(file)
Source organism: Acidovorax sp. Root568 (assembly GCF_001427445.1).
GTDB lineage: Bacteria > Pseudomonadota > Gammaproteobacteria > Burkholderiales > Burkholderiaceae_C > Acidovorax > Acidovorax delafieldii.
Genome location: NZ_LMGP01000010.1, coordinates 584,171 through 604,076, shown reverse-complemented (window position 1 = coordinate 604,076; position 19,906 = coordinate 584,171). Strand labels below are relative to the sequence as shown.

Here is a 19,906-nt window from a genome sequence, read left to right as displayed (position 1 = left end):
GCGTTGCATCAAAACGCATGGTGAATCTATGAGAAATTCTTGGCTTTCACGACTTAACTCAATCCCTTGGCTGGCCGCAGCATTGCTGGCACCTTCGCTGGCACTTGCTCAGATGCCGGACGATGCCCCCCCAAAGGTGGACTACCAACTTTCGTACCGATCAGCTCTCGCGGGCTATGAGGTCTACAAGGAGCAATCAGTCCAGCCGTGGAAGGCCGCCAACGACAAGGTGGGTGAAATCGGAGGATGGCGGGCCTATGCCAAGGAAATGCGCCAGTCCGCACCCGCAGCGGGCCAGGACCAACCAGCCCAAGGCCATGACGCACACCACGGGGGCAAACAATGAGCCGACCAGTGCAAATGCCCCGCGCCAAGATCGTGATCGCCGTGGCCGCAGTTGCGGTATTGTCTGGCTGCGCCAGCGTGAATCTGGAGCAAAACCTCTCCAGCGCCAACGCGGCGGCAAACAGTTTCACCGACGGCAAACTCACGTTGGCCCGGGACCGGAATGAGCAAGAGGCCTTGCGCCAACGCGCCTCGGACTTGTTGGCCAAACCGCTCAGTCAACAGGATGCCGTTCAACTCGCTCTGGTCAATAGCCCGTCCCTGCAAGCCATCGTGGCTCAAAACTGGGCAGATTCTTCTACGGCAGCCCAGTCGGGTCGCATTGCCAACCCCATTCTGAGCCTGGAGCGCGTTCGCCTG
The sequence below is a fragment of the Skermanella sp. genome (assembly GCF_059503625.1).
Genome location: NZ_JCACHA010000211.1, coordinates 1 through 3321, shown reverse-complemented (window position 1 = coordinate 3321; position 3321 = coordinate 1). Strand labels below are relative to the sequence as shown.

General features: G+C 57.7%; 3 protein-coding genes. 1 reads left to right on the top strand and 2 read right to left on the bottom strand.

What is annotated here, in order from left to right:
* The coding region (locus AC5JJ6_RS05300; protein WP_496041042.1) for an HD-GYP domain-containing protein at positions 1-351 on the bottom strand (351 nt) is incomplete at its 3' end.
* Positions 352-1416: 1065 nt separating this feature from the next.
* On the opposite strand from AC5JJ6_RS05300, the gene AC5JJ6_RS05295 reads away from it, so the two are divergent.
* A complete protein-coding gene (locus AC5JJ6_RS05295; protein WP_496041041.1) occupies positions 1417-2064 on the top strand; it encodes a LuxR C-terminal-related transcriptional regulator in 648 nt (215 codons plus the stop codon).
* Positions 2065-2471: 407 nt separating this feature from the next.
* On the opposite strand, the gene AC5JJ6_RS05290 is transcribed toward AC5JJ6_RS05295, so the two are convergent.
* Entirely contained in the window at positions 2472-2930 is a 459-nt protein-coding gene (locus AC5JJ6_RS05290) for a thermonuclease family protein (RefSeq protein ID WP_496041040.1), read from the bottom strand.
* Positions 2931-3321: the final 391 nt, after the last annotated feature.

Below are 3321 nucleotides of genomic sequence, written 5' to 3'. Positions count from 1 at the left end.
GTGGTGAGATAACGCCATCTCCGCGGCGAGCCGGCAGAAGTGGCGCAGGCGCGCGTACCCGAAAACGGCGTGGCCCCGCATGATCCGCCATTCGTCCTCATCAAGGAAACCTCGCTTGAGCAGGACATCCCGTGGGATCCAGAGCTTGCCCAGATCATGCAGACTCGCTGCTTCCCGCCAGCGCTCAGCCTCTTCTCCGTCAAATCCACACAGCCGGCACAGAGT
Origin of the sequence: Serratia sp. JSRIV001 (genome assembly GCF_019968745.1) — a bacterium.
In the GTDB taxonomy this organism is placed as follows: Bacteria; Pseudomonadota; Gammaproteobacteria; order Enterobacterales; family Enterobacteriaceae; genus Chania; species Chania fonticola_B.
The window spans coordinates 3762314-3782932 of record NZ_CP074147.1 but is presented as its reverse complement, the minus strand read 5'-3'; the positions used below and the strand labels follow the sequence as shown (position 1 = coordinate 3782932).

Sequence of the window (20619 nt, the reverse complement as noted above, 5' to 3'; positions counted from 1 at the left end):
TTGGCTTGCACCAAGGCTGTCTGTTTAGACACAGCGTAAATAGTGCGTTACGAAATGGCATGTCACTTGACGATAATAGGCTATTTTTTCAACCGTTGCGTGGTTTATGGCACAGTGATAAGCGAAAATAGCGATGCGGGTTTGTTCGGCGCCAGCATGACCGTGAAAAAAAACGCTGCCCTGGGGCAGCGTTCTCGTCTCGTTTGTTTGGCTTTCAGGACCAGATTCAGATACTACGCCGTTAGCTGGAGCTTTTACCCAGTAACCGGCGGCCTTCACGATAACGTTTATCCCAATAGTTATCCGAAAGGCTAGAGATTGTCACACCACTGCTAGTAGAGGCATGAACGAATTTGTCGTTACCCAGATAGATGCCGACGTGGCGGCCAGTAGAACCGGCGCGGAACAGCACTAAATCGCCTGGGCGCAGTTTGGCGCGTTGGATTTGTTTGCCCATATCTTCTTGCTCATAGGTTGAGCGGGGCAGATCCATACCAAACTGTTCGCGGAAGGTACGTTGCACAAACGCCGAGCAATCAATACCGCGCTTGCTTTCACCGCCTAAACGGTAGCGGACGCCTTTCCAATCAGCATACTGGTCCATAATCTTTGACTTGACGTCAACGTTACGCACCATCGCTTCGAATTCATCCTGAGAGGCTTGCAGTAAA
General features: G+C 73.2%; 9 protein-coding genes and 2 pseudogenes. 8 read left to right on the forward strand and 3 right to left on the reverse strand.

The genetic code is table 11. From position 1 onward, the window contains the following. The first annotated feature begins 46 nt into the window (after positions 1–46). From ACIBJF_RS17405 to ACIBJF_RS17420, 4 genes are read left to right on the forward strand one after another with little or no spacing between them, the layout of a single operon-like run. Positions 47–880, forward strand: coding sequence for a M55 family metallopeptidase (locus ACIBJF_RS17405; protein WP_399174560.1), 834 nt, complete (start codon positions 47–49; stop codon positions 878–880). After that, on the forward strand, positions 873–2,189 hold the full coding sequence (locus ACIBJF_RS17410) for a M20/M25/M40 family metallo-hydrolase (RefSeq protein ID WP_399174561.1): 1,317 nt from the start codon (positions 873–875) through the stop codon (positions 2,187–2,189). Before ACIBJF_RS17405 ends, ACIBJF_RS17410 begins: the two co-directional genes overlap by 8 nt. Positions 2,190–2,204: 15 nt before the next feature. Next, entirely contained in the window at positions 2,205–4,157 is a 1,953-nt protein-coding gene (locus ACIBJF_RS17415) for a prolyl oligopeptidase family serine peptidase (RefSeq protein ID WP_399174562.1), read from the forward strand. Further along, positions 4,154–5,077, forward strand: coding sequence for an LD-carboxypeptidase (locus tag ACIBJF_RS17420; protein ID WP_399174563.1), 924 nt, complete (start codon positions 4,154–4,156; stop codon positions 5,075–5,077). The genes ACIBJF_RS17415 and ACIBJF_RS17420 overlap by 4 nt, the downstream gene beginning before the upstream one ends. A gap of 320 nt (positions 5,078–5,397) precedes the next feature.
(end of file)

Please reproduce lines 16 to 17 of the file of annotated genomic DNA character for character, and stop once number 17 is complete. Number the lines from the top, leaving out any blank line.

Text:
* Entirely contained in the window at positions 2472-2930 is a 459-nt protein-coding gene (locus AC5JJ6_RS05290) for a thermonuclease family protein (RefSeq protein ID WP_496041040.1), read from the bottom strand.
* Positions 2931-3321: the final 391 nt, after the last annotated feature.